Difficulty- I had to reread this because I thought they were still mentioning scientists who had the wrong ideas of evolution.

      How did he find out about genetic drift? Doesn't this usually occur in very small populations.

      --I will look into this further.

  23. Jan 2018
    1. Or if there is, after all, a way in which it is analytic that experiences are unlocated, that way is irrelevant: perhaps in our presystematic thought we regard only concreta as located in a primary sense, and abstracta as located in a merely derivative sense by their inherence in located conereta.

      Is there a way in which it is analytic that experiences are unlocated? How is this possibility prejudiced? To say it is irrelevant is not to conclude it could be something else non-physically. If there is a location, it would seem there is an analytic necessity. The word abstract almost seems misleading, as if their is some source or derivative (such as a location) for the conclusion of effect. What if these experiences are phenomena with no definitive characteristics and cannot be known based on being "together with the sense of expressions by which they are referred to as things of that kind" (19). That would leave unlocated phenomena that is potentially unique to each first-person experience, subjective and indescribable.

    2. But we materialists believe that these causal roles which belong by analytic necessity to experiences be- long in fact to certain physical states.

      What is the significance of saying that the causal roles "belong by analytic necessity" to our experiences? In terms of language, an analytic statement is (loosely) one where the truth of the statement can be known merely by knowing the meaning of all of its parts; it is not necessary to have any additional knowledge of the way the world actually is. That's the only definition with which I'm familiar. In this context, does "analytic necessity" maybe mean that the cause of an experience is logically integral to its definition?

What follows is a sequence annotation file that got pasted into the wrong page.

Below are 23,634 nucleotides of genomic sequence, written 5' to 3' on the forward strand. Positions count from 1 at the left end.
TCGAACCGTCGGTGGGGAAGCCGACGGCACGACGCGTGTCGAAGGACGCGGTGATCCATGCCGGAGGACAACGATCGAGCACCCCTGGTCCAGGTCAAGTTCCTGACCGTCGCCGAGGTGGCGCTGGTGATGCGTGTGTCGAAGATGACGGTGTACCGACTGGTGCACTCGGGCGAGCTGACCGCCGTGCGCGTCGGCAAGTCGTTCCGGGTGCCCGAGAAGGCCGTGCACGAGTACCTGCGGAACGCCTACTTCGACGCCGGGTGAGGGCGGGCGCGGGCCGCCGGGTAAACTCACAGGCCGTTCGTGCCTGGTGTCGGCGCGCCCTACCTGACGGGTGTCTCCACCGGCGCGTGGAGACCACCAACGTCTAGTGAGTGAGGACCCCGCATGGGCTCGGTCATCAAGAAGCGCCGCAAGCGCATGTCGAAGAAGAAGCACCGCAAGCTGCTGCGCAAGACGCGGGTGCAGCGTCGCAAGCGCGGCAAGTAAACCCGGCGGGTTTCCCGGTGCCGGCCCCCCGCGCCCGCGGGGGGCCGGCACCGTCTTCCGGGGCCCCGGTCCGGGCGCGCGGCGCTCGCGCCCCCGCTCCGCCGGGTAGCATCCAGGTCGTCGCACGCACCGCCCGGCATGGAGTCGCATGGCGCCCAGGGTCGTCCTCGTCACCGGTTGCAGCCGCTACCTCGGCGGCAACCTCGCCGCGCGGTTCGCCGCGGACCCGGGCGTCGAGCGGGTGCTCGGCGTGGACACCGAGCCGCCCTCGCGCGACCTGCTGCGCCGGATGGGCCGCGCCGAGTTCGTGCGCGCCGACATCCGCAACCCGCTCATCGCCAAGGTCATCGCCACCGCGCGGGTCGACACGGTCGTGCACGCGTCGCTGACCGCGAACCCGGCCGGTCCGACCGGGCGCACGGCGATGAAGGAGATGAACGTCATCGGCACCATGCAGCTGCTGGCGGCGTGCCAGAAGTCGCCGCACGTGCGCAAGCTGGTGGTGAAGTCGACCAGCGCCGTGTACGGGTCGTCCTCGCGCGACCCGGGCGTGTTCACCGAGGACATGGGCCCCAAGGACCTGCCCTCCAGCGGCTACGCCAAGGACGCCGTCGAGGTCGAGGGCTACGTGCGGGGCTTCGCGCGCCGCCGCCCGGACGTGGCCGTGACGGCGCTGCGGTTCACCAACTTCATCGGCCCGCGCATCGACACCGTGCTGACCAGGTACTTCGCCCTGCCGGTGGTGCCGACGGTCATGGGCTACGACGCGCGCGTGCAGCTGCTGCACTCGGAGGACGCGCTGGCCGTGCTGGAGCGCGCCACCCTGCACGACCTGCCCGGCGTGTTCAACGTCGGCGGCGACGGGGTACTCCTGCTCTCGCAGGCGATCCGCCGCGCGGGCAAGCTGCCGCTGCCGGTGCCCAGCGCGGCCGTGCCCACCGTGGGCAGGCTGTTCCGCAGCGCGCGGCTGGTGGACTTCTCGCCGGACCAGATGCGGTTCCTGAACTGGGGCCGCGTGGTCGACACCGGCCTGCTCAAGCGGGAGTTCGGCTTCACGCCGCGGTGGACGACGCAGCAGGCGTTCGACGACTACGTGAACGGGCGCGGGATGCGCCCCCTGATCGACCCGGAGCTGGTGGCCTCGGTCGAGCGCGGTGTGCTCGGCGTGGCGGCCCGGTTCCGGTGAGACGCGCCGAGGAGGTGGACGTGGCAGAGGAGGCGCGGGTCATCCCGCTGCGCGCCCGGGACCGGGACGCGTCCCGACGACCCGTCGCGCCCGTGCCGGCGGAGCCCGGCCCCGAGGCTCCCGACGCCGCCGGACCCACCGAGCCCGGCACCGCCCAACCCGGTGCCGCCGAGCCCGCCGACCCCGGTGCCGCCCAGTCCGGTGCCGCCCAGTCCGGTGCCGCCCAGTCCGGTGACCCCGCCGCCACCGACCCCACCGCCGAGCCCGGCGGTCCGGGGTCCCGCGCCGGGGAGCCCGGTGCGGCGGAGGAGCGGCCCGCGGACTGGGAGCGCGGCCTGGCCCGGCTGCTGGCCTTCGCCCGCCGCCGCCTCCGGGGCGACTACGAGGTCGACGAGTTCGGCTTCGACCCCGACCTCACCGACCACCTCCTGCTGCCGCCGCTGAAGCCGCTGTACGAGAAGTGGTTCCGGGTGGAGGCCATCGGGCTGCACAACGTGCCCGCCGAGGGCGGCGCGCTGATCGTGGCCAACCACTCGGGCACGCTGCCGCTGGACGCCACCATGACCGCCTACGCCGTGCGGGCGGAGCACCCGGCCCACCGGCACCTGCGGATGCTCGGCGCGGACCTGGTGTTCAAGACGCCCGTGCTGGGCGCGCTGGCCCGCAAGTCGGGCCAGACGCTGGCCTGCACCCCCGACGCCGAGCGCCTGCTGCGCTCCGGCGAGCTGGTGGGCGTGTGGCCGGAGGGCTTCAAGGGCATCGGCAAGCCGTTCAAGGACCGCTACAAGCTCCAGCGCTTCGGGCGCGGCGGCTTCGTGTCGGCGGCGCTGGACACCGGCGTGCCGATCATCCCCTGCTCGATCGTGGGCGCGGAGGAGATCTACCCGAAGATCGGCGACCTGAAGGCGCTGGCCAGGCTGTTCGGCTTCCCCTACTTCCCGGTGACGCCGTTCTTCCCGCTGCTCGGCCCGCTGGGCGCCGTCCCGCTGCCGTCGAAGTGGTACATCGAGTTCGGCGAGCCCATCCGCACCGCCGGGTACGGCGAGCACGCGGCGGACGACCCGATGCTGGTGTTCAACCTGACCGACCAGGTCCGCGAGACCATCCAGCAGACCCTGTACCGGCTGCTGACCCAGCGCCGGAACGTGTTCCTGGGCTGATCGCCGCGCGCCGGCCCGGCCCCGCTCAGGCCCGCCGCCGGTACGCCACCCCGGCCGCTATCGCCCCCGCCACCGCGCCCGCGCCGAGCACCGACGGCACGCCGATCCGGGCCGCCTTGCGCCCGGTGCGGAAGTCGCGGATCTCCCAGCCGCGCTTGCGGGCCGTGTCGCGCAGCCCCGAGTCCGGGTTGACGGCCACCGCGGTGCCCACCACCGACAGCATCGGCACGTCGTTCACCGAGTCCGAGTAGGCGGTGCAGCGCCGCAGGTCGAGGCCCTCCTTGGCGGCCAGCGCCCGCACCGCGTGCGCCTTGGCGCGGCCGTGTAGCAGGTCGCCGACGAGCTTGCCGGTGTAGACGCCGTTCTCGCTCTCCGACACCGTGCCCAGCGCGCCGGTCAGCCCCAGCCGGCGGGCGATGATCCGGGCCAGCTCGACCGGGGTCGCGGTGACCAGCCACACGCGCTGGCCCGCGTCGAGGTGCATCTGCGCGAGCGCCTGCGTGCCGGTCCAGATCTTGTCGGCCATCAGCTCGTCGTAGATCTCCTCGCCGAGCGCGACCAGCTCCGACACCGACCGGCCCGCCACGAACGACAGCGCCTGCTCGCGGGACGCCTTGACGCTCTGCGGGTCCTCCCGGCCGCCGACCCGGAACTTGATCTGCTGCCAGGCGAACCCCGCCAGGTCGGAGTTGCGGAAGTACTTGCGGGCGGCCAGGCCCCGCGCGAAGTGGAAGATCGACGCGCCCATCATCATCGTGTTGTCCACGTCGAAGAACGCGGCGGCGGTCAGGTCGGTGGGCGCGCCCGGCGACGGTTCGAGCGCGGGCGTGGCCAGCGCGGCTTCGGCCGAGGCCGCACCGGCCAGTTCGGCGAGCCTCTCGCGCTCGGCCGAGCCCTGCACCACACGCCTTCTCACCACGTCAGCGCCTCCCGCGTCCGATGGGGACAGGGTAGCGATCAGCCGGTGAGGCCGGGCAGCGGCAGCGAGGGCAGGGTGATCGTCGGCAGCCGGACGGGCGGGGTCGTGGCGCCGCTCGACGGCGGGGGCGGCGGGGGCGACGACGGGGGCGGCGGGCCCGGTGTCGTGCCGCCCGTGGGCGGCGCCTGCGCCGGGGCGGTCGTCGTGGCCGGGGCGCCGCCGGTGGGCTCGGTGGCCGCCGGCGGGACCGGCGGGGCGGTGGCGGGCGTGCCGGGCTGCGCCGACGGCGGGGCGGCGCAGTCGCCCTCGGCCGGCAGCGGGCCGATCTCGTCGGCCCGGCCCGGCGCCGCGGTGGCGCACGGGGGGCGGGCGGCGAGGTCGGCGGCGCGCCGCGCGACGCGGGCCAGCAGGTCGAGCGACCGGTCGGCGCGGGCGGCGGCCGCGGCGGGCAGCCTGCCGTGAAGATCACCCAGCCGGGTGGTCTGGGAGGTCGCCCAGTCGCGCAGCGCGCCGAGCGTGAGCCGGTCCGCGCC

1. w. I say that "This is red" means something roughly like "A normal percipient would not easily pick this out of a clump of geranium petals though he would pick it out of a clump of lettuce leave

      I struggle with this. The idea seems clear: Smart wants to analyze colors as abilities (or powers, as he notes below) to make discriminations. To say that something is red is to say that a "normal percipient" would not be able to distinguish it from another red thing (geraniums), but would from non-red things (lettuce leaves). This is clever, but seems to miss important features of how we talk about color, namely that there is a what-it-is-likeness of it. Seeing red has a certain phenomenology above and beyond my ability to categorize objects similar to it.

  24. Mar 2017
    1. Marcin and Laura joined me on Thursday to talk about translating CLAVIER into their local cultures. They helped me, we are helping each other attempt to make that translation.

      translation respect of context finding common ground difficulty

  25. Jan 2017
    1. substitute “the present King of France” for “x,” and then deny theresult, the occurrence of “the present King of France” is secondaryand our proposition is true; but if we are to take “xis not bald” andsubstitute “the present King of France” for “x,” then “the presentKing of France” has a primary occurrence and the proposition is false

      I'm not clear on this. Does the designation of a description as primary or secondary depend on the truth of the proposition of which it is a part?

    2. which we could not doif “Homer” were a name

      Must a name refer to a thing that exists? If so, what is the name of a fictional character? Is Homer a description?